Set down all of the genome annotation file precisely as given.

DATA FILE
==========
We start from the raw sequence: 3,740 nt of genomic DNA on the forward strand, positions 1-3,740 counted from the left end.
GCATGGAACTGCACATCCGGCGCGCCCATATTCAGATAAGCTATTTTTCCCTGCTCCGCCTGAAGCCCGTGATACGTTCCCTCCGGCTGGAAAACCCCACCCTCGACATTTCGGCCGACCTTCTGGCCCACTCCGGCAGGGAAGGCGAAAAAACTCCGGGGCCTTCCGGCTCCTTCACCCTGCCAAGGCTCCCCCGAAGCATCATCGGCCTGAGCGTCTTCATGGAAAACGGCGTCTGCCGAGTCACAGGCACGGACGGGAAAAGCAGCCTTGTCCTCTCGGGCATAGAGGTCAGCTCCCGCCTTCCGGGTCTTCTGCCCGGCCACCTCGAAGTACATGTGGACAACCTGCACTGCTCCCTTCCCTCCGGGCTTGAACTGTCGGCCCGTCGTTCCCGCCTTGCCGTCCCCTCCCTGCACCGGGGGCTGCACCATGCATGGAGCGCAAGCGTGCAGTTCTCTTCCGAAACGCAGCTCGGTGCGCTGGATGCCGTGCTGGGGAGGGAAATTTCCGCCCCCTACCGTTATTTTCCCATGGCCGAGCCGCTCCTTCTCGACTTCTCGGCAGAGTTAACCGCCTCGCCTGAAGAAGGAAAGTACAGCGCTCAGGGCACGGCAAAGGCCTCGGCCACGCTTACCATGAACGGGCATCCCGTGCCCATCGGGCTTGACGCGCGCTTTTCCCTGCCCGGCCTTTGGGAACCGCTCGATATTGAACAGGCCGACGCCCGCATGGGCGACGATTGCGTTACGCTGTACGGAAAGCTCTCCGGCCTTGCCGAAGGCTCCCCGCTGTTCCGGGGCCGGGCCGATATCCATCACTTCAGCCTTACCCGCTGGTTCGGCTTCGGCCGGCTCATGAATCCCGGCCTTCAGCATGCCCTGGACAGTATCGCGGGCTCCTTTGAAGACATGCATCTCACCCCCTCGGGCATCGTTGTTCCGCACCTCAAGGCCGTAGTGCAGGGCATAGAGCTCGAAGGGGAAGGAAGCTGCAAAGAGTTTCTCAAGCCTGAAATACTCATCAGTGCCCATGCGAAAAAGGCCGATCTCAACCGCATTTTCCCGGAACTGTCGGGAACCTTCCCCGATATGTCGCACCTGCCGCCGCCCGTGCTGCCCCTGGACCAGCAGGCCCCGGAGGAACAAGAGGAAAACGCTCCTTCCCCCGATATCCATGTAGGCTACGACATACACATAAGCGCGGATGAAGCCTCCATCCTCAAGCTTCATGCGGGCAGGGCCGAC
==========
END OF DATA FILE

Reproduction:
We start from the raw sequence: 3,740 nt of genomic DNA on the forward strand, positions 1-3,740 counted from the left end.
GCATGGAACTGCACATCCGGCGCGCCCATATTCAGATAAGCTATTTTTCCCTGCTCCGCCTGAAGCCCGTGATACGTTCCCTCCGGCTGGAAAACCCCACCCTCGACATTTCGGCCGACCTTCTGGCCCACTCCGGCAGGGAAGGCGAAAAAACTCCGGGGCCTTCCGGCTCCTTCACCCTGCCAAGGCTCCCCCGAAGCATCATCGGCCTGAGCGTCTTCATGGAAAACGGCGTCTGCCGAGTCACAGGCACGGACGGGAAAAGCAGCCTTGTCCTCTCGGGCATAGAGGTCAGCTCCCGCCTTCCGGGTCTTCTGCCCGGCCACCTCGAAGTACATGTGGACAACCTGCACTGCTCCCTTCCCTCCGGGCTTGAACTGTCGGCCCGTCGTTCCCGCCTTGCCGTCCCCTCCCTGCACCGGGGGCTGCACCATGCATGGAGCGCAAGCGTGCAGTTCTCTTCCGAAACGCAGCTCGGTGCGCTGGATGCCGTGCTGGGGAGGGAAATTTCCGCCCCCTACCGTTATTTTCCCATGGCCGAGCCGCTCCTTCTCGACTTCTCGGCAGAGTTAACCGCCTCGCCTGAAGAAGGAAAGTACAGCGCTCAGGGCACGGCAAAGGCCTCGGCCACGCTTACCATGAACGGGCATCCCGTGCCCATCGGGCTTGACGCGCGCTTTTCCCTGCCCGGCCTTTGGGAACCGCTCGATATTGAACAGGCCGACGCCCGCATGGGCGACGATTGCGTTACGCTGTACGGAAAGCTCTCCGGCCTTGCCGAAGGCTCCCCGCTGTTCCGGGGCCGGGCCGATATCCATCACTTCAGCCTTACCCGCTGGTTCGGCTTCGGCCGGCTCATGAATCCCGGCCTTCAGCATGCCCTGGACAGTATCGCGGGCTCCTTTGAAGACATGCATCTCACCCCCTCGGGCATCGTTGTTCCGCACCTCAAGGCCGTAGTGCAGGGCATAGAGCTCGAAGGGGAAGGAAGCTGCAAAGAGTTTCTCAAGCCTGAAATACTCATCAGTGCCCATGCGAAAAAGGCCGATCTCAACCGCATTTTCCCGGAACTGTCGGGAACCTTCCCCGATATGTCGCACCTGCCGCCGCCCGTGCTGCCCCTGGACCAGCAGGCCCCGGAGGAACAAGAGGAAAACGCTCCTTCCCCCGATATCCATGTAGGCTACGACATACACATAAGCGCGGATGAAGCCTCCATCCTCAAGCTTCATGCGGGCAGGGCCGAC